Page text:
Having established the opportunity set, it’s important for us to communicate why we at Wasatch Global Investors believe we’re well-suited to find such companies. For one thing, it’s arguably easier for a small-cap specialist to increase coverage to include larger companies than for a large-cap portfolio manager to move down in market cap to find growth opportunities. This is because a small-cap manager is already accustomed to covering a larger universe of stocks, as the number of small companies considerably dwarfs the number of large caps.

    More importantly, as managers of small-cap portfolios, we have a long history of researching companies that have gone on to become the mid- and large-caps of the future. We understand the types of business models, competitive advantages and management teams that make such growth possible. Having followed these smaller companies for years, we know the businesses and their leaders firsthand, which has helped us develop a keen sense of whether their best years of growth are still ahead.

    In many cases, the small-cap stocks we’ve identified as being poised for more growth as they move up in market cap have produced considerable alpha. To get a sense of how Wasatch holdings have performed, we looked at rolling three-year periods with quarterly observations for the 20 years ended March 31, 2022. For this analysis, we included all stocks held by the Wasatch Small Cap Core Growth and Wasatch Small Cap Growth strategies. The results are presented in Figure 3 below.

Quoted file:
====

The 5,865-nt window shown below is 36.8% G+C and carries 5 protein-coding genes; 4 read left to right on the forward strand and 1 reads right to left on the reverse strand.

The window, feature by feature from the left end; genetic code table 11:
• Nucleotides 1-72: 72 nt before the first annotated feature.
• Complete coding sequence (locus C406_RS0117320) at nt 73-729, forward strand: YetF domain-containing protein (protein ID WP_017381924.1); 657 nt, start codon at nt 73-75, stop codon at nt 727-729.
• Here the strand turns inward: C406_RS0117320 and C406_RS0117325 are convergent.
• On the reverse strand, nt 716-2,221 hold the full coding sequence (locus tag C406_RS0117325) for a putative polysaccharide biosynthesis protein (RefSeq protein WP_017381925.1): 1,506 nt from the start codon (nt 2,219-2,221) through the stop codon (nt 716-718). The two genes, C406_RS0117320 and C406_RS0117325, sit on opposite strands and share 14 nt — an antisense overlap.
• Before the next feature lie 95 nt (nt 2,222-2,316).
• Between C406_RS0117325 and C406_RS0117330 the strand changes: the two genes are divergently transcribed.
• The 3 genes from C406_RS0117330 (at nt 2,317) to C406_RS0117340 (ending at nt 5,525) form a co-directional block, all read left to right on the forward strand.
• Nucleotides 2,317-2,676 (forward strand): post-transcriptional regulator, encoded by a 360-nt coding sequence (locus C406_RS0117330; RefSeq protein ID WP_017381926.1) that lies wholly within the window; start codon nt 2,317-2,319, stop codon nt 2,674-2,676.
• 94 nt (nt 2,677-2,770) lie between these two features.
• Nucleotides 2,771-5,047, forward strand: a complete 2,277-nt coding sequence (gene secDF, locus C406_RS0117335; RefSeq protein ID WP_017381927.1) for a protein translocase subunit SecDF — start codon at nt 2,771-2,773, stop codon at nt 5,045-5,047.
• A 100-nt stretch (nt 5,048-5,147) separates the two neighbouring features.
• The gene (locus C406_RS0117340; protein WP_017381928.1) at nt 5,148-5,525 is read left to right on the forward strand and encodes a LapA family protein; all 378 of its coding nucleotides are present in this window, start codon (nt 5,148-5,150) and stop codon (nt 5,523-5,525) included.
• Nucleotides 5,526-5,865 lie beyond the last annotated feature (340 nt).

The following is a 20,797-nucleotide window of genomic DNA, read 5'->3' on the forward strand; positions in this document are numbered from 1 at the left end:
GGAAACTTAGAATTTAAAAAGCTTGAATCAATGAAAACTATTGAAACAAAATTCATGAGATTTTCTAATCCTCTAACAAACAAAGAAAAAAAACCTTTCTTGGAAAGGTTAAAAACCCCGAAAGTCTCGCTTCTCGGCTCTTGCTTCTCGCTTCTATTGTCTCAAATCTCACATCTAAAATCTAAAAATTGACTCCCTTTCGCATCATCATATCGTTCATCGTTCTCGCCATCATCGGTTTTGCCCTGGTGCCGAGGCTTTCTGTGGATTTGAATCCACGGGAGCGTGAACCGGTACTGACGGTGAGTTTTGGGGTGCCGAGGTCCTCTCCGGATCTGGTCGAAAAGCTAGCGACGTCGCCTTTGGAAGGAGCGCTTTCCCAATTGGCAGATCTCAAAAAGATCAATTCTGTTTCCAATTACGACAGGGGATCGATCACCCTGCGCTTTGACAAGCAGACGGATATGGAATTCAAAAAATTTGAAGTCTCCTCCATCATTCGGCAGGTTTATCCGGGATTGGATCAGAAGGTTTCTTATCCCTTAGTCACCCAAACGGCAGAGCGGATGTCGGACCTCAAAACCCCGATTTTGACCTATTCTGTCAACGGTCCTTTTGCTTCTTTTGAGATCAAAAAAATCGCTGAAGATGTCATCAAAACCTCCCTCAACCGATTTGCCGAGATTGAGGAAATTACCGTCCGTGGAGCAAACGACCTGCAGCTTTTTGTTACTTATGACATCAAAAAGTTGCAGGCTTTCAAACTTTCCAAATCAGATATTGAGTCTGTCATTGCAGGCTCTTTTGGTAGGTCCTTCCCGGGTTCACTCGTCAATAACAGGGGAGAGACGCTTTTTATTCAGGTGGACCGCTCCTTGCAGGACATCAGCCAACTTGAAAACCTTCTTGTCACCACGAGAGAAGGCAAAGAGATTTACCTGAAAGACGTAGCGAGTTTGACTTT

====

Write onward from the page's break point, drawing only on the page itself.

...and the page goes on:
The bars show that when our holdings were below $3 billion in market capitalization, they generated a three-year alpha of 3.0%. When they were between $3 billion and $9 billion in market capitalization, they generated a three-year alpha of 12.5%. And when they were over $9 billion in market capitalization, they generated a three-year alpha of 16.4%. (Three-year alphas are not annualized.) In other words, our holdings actually produced more alpha as they rose in market capitalization—one reason we’re so excited about the mid-cap companies held in the U.S. Select strategy.